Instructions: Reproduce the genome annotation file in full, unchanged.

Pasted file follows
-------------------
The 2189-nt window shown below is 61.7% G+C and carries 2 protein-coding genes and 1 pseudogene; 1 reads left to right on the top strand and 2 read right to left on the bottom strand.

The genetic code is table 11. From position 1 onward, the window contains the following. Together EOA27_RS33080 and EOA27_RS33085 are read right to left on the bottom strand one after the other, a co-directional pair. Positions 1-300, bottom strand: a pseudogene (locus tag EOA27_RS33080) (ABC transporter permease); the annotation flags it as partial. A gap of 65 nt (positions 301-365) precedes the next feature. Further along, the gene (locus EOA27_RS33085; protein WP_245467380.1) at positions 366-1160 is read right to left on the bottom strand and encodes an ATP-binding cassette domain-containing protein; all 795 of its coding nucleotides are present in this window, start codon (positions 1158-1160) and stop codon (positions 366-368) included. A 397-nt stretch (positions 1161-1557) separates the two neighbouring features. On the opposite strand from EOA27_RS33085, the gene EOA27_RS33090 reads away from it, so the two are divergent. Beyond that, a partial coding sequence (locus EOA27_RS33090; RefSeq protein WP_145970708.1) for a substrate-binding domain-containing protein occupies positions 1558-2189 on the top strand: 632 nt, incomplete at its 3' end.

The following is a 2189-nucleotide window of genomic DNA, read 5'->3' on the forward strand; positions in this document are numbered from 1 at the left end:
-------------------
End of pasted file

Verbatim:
The 2189-nt window shown below is 61.7% G+C and carries 2 protein-coding genes and 1 pseudogene; 1 reads left to right on the top strand and 2 read right to left on the bottom strand.

The genetic code is table 11. From position 1 onward, the window contains the following. Together EOA27_RS33080 and EOA27_RS33085 are read right to left on the bottom strand one after the other, a co-directional pair. Positions 1-300, bottom strand: a pseudogene (locus tag EOA27_RS33080) (ABC transporter permease); the annotation flags it as partial. A gap of 65 nt (positions 301-365) precedes the next feature. Further along, the gene (locus EOA27_RS33085; protein WP_245467380.1) at positions 366-1160 is read right to left on the bottom strand and encodes an ATP-binding cassette domain-containing protein; all 795 of its coding nucleotides are present in this window, start codon (positions 1158-1160) and stop codon (positions 366-368) included. A 397-nt stretch (positions 1161-1557) separates the two neighbouring features. On the opposite strand from EOA27_RS33085, the gene EOA27_RS33090 reads away from it, so the two are divergent. Beyond that, a partial coding sequence (locus EOA27_RS33090; RefSeq protein WP_145970708.1) for a substrate-binding domain-containing protein occupies positions 1558-2189 on the top strand: 632 nt, incomplete at its 3' end.

The following is a 2189-nucleotide window of genomic DNA, read 5'->3' on the forward strand; positions in this document are numbered from 1 at the left end: